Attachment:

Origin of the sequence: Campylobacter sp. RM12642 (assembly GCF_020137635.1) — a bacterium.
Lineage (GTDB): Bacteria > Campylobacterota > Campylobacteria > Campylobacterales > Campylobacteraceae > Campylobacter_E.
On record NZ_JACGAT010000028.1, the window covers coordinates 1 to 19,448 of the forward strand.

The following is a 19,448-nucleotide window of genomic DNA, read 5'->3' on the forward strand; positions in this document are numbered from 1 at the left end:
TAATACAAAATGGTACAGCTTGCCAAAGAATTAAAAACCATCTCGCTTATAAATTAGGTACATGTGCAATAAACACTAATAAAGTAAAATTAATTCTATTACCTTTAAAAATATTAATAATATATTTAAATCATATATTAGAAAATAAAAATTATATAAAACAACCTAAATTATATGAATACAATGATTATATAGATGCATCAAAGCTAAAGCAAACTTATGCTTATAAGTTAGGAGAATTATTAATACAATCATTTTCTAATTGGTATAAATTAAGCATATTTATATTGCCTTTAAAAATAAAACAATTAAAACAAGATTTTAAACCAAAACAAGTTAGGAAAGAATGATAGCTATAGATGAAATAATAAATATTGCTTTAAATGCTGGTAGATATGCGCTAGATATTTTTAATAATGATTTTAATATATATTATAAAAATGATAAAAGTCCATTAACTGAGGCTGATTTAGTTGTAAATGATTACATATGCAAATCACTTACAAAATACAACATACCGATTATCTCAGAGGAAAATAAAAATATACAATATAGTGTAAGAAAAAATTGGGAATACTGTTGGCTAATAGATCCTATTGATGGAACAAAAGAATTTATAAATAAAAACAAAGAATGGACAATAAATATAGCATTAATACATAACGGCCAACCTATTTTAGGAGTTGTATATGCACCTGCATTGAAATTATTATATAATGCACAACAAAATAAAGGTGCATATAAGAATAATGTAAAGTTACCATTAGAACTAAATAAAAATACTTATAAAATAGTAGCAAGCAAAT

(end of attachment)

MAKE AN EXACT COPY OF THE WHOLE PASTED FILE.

Origin of the sequence: Campylobacter sp. RM12642 (assembly GCF_020137635.1) — a bacterium.
Lineage (GTDB): Bacteria > Campylobacterota > Campylobacteria > Campylobacterales > Campylobacteraceae > Campylobacter_E.
On record NZ_JACGAT010000028.1, the window covers coordinates 1 to 19,448 of the forward strand.

The following is a 19,448-nucleotide window of genomic DNA, read 5'->3' on the forward strand; positions in this document are numbered from 1 at the left end:
TAATACAAAATGGTACAGCTTGCCAAAGAATTAAAAACCATCTCGCTTATAAATTAGGTACATGTGCAATAAACACTAATAAAGTAAAATTAATTCTATTACCTTTAAAAATATTAATAATATATTTAAATCATATATTAGAAAATAAAAATTATATAAAACAACCTAAATTATATGAATACAATGATTATATAGATGCATCAAAGCTAAAGCAAACTTATGCTTATAAGTTAGGAGAATTATTAATACAATCATTTTCTAATTGGTATAAATTAAGCATATTTATATTGCCTTTAAAAATAAAACAATTAAAACAAGATTTTAAACCAAAACAAGTTAGGAAAGAATGATAGCTATAGATGAAATAATAAATATTGCTTTAAATGCTGGTAGATATGCGCTAGATATTTTTAATAATGATTTTAATATATATTATAAAAATGATAAAAGTCCATTAACTGAGGCTGATTTAGTTGTAAATGATTACATATGCAAATCACTTACAAAATACAACATACCGATTATCTCAGAGGAAAATAAAAATATACAATATAGTGTAAGAAAAAATTGGGAATACTGTTGGCTAATAGATCCTATTGATGGAACAAAAGAATTTATAAATAAAAACAAAGAATGGACAATAAATATAGCATTAATACATAACGGCCAACCTATTTTAGGAGTTGTATATGCACCTGCATTGAAATTATTATATAATGCACAACAAAATAAAGGTGCATATAAGAATAATGTAAAGTTACCATTAGAACTAAATAAAAATACTTATAAAATAGTAGCAAGCAAAT